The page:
the reinvention of brockhampton

Staff writer Hadiyyah talks 1999 WILDFIRE, Ameer Vann's departure, and the evolution of America's greatest boyband.



America’s greatest boyband is back and I couldn’t be happier. Brockhampton recently announced on March 30th, 2018, that they are now signed to heavyweight record label RCA. However, it wasn’t long after this that former frontman Ameer Vann faced abuse allegations that resulted in his termination with the band. All things considered, it’s been quite the up and down year for the Brockhampton boys.



This summer, they released four new singles from their new upcoming album, the best years of our lives. The first was debuted on Jimmy Fallon, a bittersweet ode to loss and fame called "TONYA." The title made sense once Kevin Abstract rapped his verse, saying, “My life is I, Tonya.” An obvious reference to the 2017 biopic on skater Tonya Harding, whose reputation became tainted due to her husband’s mistakes. YouTube reviews and Twitter threads blew up with the fact that this is a feasible reference to how Vann’s abusive behaviour negatively impacted the image of Brockhampton. Abstract's next line- “I feel like brother’s lie just so my feelings don’t get hurt”- could be another reference to the betrayal he feels about not knowing the true behaviour of one of his closest friends. Though I couldn’t help feeling badly for Ian Simpson (the real name of Abstract), I was wary of the attention it placed on Vann and how it highlighted the boys themselves as victims. I think the shining of verse of "TONYA" came from Merlyn Wood. His lyrics- “Don't think too fast, private jets still crash / And I still fly coach, and I'll still hit a roach / And I still see roaches at the crib where my folks at,” are extremely poignant and possibly reveal- as the rest of the song does- the double-edged sword of fame. He rapped them with intense emotion (and I’ll admit that my eyes were filled with tears when it was over). Dom McLennon, another Brockhampton member, did something similar with his verse- this time touching on an issue he always has shed light upon. The way McLennon raps about mental illness is the way it should be digested: frankly and without shame- albeit with a little tenderness. The boyband's other recent release, "Don’t Get Famous," is a song that aligns with the messages of "TONYA," but neither have been released on streaming platforms.



Their second single, "1999 WILDFIRE," carries the opposite mood- the kind of snappy, sassy, sexy Brockhampton beat we’re used to. With yet another contagious chorus from Kevin Abstract, the song springs itself into a delicious verse from Matt Champion about money and women. It’s a verse reminiscent of one of his solo singles, "Fangs," which begins with the lyrics; “She rolled up in the Beamer, couldn’t have looked cleaner.” The Beamer is referenced again in “WILDFIRE,” as well as the double-bunned hairstyle sported by the object of Matt’s affection. Joba’s verse is up next, and it’s very, very Joba. If you don’t know Brockhampton, Joba is the most out-there member with a self-made crazy-guy persona. With the silly vocals and speedy clean rapping, this verse is all about the idea fame and other’s wanting you for your success. It definitely radiates the Joba energy we all know. McLennon’s verse radiates the positivity and self-worth he always seems to bring to his work, with lyrics like, “All I know is they wanted to move without me / How they used to doubt me, but you can’t renounce me.”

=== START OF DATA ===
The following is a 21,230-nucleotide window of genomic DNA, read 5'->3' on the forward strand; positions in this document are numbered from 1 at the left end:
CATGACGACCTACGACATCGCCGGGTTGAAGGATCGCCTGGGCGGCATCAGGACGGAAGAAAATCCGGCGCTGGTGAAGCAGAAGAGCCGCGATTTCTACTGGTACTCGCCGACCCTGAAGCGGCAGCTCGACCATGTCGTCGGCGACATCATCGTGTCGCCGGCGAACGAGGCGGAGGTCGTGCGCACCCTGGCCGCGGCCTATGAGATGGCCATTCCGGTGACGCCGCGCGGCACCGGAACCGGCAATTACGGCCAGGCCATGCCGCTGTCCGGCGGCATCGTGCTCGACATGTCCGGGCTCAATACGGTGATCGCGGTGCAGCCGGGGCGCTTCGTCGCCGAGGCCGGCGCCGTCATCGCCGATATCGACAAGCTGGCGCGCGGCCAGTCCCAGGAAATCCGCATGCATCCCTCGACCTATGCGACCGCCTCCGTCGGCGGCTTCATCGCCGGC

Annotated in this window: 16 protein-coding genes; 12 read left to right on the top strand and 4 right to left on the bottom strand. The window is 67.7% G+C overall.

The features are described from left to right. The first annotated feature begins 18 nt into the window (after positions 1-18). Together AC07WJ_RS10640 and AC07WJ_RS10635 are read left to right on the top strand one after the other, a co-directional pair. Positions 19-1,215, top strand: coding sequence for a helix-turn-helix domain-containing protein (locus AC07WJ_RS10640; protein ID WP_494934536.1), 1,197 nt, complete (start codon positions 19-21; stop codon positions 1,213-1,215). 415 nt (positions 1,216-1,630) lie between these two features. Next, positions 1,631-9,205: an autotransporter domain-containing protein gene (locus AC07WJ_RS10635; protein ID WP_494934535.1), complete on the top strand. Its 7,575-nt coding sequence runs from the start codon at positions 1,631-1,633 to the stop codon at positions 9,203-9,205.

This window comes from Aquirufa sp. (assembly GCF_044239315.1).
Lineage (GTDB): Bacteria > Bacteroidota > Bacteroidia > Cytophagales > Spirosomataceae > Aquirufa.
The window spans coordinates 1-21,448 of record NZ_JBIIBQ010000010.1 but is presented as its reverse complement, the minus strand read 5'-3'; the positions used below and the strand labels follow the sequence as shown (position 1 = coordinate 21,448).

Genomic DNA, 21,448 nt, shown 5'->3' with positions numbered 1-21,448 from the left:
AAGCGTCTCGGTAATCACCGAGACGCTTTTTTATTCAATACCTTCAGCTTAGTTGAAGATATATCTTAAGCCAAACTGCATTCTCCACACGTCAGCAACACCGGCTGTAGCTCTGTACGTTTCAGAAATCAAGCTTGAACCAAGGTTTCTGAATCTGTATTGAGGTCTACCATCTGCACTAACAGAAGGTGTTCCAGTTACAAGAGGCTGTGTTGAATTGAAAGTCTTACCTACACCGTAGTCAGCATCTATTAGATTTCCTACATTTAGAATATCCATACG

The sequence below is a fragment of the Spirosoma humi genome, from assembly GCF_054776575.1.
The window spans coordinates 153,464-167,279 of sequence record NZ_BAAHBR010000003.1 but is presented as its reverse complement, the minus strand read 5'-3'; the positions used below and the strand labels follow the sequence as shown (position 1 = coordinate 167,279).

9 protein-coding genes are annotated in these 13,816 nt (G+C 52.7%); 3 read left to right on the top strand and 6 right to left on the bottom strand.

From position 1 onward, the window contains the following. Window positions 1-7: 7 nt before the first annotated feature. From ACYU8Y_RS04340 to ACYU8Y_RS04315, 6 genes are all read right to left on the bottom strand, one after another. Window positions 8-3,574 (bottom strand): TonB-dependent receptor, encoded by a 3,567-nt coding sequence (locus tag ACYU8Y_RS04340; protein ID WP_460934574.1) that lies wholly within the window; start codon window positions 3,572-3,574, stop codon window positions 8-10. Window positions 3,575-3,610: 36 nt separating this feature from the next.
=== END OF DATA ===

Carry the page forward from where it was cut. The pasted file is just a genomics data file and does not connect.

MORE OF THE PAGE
The other official singles- "1998 TRUMAN" and "1997 DIANA"- hold a similar attitude; very sonically diverse, with notable high energy verses from Merlyn Wood. Through all this discussion of music, however, have you forgotten what I said about Ameer earlier? Unfortunately, I haven’t either. I was rather disappointed when I read some the tweets and YouTube comments via fans saying things akin to, “Ameer [Vann] would sound good on this,” "They’re [BROCKHAMPTON] nothing without Ameer,” or the ever so common “I miss Ameer.” I don’t usually bother hitting the dislike buttons on comments, but I felt sort of a civic duty. Even though the group is progressing to a higher quality of music, Ameer supporters are casting a negative shadow on their journey. What Ameer does now is his problem- fans should be wishing healing and positive energy to the victims of his violence. And most are, so it’s critical that these fans hold their ground, focus on the music being made-- not whatever it is other’s think Brockhampton has lost. The whole aim and message of Brockhampton as a whole has been love, positivity, and acceptance. It should stay that way, even though Ameer’s actions have cast a dark shadow on the rest of their career.


Brockhampton’s current members continue to define themselves through their verses in all of their recent singles. I think that’s one of the reasons they’re still growing. Nobody’s more important than anyone else but held to the highest standard is the music itself. They consider everyone who works on their image and music to be a part of their band- like their photographer Ashlan Grey and their artistic director Henock Sileshi. They share the love they have for each other through their music and spread it to their fans. That’s why they get that love right back; fans feel loved, they feel understood. Even though their lyrics continue to be personal to them, they’re reflecting the universal emotions we all share: feelings of unimportance, self-doubt, and even bliss- like sometimes we too can own the world. ✉



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